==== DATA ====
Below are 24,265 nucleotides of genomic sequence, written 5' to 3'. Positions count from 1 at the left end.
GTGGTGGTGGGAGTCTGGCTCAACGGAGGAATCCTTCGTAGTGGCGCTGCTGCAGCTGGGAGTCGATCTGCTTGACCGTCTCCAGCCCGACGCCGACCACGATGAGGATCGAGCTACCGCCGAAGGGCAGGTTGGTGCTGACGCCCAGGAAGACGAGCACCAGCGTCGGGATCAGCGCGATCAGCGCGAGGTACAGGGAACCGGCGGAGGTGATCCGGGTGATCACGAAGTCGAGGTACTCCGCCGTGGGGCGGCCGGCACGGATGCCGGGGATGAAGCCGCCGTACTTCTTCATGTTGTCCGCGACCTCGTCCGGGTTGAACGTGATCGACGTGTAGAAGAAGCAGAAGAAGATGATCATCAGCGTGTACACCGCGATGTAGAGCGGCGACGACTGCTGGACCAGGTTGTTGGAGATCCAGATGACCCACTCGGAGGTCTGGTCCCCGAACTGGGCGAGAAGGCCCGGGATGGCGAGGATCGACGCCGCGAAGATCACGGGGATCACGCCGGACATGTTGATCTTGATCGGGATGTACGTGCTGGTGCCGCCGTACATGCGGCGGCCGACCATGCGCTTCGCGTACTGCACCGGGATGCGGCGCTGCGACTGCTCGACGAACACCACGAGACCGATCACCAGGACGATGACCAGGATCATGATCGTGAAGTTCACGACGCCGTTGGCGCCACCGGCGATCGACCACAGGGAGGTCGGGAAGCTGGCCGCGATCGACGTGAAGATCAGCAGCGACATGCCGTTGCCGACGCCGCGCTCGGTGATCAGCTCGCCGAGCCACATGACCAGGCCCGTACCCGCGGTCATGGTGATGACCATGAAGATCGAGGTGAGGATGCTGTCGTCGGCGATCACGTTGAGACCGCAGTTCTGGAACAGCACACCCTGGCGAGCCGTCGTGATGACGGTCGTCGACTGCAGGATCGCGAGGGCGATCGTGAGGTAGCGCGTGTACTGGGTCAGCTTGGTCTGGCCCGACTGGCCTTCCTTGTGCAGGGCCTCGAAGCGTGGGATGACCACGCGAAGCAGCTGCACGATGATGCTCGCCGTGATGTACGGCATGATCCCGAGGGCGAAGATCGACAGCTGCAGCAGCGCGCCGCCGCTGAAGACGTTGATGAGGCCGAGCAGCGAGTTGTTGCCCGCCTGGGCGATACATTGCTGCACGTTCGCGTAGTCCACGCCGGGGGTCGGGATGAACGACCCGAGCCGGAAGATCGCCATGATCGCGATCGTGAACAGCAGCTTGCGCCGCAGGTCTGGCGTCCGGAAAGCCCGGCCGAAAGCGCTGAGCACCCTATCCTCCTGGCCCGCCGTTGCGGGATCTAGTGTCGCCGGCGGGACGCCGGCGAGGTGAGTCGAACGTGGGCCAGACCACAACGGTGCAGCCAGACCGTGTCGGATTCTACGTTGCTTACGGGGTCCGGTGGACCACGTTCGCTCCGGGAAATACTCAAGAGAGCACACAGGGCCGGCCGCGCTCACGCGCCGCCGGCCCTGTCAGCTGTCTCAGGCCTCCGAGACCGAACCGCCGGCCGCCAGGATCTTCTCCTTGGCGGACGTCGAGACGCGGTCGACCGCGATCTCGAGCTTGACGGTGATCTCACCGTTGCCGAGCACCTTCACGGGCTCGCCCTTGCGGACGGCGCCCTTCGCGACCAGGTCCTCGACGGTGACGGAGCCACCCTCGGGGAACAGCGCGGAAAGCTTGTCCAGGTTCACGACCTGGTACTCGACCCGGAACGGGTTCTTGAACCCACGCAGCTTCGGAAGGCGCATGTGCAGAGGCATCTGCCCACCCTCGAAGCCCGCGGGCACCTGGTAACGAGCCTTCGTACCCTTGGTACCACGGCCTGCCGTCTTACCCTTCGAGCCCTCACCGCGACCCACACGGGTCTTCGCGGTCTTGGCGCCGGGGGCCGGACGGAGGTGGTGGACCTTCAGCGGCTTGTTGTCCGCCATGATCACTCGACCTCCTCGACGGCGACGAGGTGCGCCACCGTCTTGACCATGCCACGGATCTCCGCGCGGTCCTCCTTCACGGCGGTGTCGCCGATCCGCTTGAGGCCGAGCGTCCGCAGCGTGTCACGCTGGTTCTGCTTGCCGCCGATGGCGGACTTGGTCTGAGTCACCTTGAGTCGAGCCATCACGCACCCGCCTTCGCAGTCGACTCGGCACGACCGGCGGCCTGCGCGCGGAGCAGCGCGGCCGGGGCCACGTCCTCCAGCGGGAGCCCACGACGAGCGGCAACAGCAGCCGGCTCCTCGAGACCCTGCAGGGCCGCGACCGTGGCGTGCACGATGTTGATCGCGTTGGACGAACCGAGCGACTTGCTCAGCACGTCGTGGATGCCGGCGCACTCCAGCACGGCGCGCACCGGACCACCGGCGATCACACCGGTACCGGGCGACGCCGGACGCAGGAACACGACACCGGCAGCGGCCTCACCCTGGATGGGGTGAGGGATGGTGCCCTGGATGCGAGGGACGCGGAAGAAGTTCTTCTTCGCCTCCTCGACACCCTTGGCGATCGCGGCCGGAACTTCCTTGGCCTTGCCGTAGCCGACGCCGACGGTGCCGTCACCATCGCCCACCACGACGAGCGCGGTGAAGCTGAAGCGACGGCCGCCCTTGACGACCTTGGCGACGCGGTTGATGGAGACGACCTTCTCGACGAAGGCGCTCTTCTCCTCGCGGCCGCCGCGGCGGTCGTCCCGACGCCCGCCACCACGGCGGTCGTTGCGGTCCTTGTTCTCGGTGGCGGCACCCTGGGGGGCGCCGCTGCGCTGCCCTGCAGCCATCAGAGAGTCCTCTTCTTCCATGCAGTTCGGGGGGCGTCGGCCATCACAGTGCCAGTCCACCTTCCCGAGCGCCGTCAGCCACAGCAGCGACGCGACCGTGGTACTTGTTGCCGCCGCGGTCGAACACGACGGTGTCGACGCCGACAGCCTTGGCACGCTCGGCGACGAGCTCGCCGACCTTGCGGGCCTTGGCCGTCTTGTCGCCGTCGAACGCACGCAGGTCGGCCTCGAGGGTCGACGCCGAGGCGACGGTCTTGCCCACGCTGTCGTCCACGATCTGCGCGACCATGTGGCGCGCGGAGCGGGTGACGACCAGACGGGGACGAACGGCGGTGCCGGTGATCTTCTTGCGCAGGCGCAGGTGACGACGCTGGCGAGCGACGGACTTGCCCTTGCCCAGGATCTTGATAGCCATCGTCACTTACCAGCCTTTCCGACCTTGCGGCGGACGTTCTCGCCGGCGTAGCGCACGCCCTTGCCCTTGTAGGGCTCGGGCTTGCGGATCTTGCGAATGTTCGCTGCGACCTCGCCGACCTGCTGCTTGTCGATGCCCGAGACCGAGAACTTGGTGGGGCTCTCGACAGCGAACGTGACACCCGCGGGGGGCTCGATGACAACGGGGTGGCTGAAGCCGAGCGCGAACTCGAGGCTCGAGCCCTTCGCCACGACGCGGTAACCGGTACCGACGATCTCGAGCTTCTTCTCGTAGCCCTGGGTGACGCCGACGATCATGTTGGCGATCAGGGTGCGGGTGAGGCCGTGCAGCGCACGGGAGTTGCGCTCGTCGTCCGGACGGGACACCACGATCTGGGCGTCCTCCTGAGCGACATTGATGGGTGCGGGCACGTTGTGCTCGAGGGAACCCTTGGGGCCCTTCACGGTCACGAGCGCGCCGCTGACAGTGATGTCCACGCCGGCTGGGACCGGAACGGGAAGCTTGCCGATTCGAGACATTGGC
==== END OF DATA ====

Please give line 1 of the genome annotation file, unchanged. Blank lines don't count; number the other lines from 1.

Below are 24,265 nucleotides of genomic sequence, written 5' to 3'. Positions count from 1 at the left end.